Does It Make the Cut? How Shaping Emeralds Can Affect Their Character
Since the Renaissance, emeralds have been a dazzling gem of notoriety – with its deep enchanting colour and symbol of class and grace, it’s no wonder it’s one of the most sought-after gemstone by the everyday person. With its colour agent composed of Chromium and sometimes Vanadium, emeralds occur in a range of captivating greens and are clouded by its many inclusions which are considered a characteristic of its authenticity when compared to their artificially made counterparts. The stone’s distinctive colour is unaltered by heat or light, meaning a stone that will last a lifetime as beautiful as when it was first bought. However, over the years, the cut design of emeralds have evolved to produce stones of varying intensity, light reflection and style. As you read further, I will be comparing the variety of cuts of emeralds and how they affect the gemstones characteristics, as well as its carat content, price, and how desirable it is.
Step Cut (Emerald Cut)
Due to the emeralds sensitivity to being knocked, the traditional cutting of the stone was with a step cut, where the four corners were truncated by facets. With this style of cutting, any number of steps could be added to the pavilion of the stone, allowing a closer cut to the original shape of the rough stone, and ensuring a longer light path meaning a deeper shade of green to the finished gem. With the most desirable colour of an emerald being that with a deep blueish hue to its overall appearance, the step cut provides this with its colour intensity.
The emerald cut provides a stone with a higher yield from the original rough stone, meaning a larger carat, and therefore is more valuable to the jeweller and the consumer. This style is highly desirable due to its versatility and intense colour character, which works perfectly within a breath-taking engagement ring, or in a show stopping necklace which complements all skin tones.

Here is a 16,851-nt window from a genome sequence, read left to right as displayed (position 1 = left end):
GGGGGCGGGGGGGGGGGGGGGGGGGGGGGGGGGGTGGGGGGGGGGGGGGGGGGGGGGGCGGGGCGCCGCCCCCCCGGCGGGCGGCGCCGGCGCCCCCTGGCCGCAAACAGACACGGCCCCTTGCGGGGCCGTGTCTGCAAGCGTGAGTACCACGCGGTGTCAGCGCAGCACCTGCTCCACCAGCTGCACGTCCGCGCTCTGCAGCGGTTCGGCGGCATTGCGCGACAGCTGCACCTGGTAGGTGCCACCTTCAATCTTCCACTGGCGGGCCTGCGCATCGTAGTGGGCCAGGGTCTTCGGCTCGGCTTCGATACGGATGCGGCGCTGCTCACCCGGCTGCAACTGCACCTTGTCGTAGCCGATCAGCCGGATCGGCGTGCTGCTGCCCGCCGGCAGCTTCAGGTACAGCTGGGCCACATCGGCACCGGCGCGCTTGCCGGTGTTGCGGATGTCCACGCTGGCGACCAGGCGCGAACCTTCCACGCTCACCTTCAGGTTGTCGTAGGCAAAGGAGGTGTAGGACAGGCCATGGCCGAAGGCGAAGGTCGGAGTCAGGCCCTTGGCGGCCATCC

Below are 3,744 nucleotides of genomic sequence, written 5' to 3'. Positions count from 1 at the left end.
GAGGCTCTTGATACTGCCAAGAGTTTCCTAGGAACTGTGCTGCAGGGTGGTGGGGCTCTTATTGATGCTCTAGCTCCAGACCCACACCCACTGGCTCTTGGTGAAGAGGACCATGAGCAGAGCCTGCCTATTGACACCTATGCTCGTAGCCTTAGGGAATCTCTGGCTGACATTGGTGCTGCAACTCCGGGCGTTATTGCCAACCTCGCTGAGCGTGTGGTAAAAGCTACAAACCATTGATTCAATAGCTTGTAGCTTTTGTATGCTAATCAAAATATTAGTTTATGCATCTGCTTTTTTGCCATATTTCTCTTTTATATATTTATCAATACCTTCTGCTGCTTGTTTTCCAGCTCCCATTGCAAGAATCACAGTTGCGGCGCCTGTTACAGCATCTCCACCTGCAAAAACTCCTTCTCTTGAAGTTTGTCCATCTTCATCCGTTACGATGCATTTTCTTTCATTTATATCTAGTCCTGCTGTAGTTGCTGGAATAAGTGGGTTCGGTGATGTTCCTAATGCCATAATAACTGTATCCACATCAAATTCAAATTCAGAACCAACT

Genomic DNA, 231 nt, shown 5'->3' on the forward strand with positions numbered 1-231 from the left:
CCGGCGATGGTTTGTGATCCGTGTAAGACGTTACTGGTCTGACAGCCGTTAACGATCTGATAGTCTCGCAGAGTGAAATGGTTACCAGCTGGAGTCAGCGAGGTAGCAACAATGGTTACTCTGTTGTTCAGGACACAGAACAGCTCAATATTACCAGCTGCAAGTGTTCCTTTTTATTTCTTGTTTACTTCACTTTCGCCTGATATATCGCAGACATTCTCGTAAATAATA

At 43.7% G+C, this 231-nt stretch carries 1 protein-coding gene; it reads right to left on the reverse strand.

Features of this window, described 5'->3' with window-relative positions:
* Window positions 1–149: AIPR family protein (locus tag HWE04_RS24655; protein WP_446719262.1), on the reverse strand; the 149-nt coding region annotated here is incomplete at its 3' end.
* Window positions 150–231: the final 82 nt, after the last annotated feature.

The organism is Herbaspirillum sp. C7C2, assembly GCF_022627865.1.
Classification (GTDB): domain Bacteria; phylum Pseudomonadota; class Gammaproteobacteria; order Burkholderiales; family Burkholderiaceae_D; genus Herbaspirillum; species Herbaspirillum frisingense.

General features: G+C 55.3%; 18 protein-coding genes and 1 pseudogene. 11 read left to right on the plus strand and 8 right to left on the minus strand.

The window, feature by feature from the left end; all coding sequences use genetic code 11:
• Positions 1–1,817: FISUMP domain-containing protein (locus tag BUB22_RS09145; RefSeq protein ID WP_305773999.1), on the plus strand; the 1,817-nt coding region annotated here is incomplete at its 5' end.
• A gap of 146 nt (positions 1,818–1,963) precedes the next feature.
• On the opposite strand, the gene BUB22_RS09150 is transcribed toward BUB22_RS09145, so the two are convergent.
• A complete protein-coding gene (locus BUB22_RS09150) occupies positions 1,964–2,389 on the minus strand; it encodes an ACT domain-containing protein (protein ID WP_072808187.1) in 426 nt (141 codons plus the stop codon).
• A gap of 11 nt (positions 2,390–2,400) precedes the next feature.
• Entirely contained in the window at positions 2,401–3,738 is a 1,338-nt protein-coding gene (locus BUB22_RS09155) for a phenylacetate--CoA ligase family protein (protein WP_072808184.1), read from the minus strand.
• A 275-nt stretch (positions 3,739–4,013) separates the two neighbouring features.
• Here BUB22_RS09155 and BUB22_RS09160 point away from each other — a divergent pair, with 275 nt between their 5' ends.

For those emerald’s which have a more transparent and clearer interior, which is a rarity amongst authentic emeralds and more common in those of synthetic origin, the brilliant cut is sometimes chosen to style this stone. Like its name, the brilliant cut has a dazzling light reflection which gives its characteristic sparkle. Its cut surfaces give a spherical face and rhomboid facets, meaning the stone has a shorter light path which creates a softer green colour and reflects more white light which is seen as the twinkle effect.
As gorgeous as this style is with the hypnotising green of the stone, its cut is less suitable due to how easily it gets chipped and damaged from wear and tear. Due to this, this style of cutting with emeralds is a rare occurrence and is more expensive than the emerald cut, even though it gives a lower yield and carat, as well as a softer colour which can be undesirable to some. However with this being said, the brilliant cut is still as gorgeous as any, and makes the perfect ring accompaniment if something with a little more sparkle is what you yearn for.
With those emeralds which contain many inclusions, holding a cloudier appearance to other gemstones, we turn to the cabochon cut which is a rounded style with no facets to its body. This style is traditionally used with opaque stones to reveal their true colour and unique attributes to their interior, making them appear fuller and denser to those with a brilliant or step cut. Moreover, this style of cut (when spherical) can reveal characteristics of the stone which others can’t, such as the emerald’s asterism, producing a pointed star reflection when exposed to light.
With its rounded shape, this style of emerald is desirable for many occasions due to its strong colour and smooth exterior. This gem works well within rings and earrings as a staple item, or as beaded pieces within necklaces for everyday glamour. Although this style provides a lesser carat than the others, it still has that unique intensity and provides a more affordable option to those which have faceted faces.
By Victoria Fletcher
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